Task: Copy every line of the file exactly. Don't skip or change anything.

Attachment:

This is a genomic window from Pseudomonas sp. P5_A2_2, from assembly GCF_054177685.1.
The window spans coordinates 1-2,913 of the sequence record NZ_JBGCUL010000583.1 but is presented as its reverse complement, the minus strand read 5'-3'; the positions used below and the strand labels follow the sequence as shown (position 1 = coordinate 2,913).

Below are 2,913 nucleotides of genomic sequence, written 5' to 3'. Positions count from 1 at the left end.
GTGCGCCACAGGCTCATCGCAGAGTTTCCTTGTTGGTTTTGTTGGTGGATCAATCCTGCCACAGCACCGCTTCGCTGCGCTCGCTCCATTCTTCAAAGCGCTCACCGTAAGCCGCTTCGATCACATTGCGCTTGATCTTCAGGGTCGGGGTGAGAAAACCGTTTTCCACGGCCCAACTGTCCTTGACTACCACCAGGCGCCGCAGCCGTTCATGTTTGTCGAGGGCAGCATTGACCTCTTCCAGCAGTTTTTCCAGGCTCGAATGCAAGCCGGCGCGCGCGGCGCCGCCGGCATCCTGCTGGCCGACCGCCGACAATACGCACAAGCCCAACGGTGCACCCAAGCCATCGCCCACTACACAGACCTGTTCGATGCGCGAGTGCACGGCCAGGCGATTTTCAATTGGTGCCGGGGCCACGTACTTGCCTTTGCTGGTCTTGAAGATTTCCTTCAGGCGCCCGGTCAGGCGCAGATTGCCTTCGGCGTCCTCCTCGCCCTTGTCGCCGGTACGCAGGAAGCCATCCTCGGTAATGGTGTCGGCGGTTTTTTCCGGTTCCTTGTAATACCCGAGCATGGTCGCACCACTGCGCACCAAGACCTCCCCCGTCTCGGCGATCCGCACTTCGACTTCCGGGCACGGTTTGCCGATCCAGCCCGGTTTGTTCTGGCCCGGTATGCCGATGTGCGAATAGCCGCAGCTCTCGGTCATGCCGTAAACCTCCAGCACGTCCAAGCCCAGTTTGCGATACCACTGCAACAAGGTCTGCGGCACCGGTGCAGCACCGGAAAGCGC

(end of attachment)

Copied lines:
This is a genomic window from Pseudomonas sp. P5_A2_2, from assembly GCF_054177685.1.
The window spans coordinates 1-2,913 of the sequence record NZ_JBGCUL010000583.1 but is presented as its reverse complement, the minus strand read 5'-3'; the positions used below and the strand labels follow the sequence as shown (position 1 = coordinate 2,913).

Below are 2,913 nucleotides of genomic sequence, written 5' to 3'. Positions count from 1 at the left end.
GTGCGCCACAGGCTCATCGCAGAGTTTCCTTGTTGGTTTTGTTGGTGGATCAATCCTGCCACAGCACCGCTTCGCTGCGCTCGCTCCATTCTTCAAAGCGCTCACCGTAAGCCGCTTCGATCACATTGCGCTTGATCTTCAGGGTCGGGGTGAGAAAACCGTTTTCCACGGCCCAACTGTCCTTGACTACCACCAGGCGCCGCAGCCGTTCATGTTTGTCGAGGGCAGCATTGACCTCTTCCAGCAGTTTTTCCAGGCTCGAATGCAAGCCGGCGCGCGCGGCGCCGCCGGCATCCTGCTGGCCGACCGCCGACAATACGCACAAGCCCAACGGTGCACCCAAGCCATCGCCCACTACACAGACCTGTTCGATGCGCGAGTGCACGGCCAGGCGATTTTCAATTGGTGCCGGGGCCACGTACTTGCCTTTGCTGGTCTTGAAGATTTCCTTCAGGCGCCCGGTCAGGCGCAGATTGCCTTCGGCGTCCTCCTCGCCCTTGTCGCCGGTACGCAGGAAGCCATCCTCGGTAATGGTGTCGGCGGTTTTTTCCGGTTCCTTGTAATACCCGAGCATGGTCGCACCACTGCGCACCAAGACCTCCCCCGTCTCGGCGATCCGCACTTCGACTTCCGGGCACGGTTTGCCGATCCAGCCCGGTTTGTTCTGGCCCGGTATGCCGATGTGCGAATAGCCGCAGCTCTCGGTCATGCCGTAAACCTCCAGCACGTCCAAGCCCAGTTTGCGATACCACTGCAACAAGGTCTGCGGCACCGGTGCAGCACCGGAAAGCGC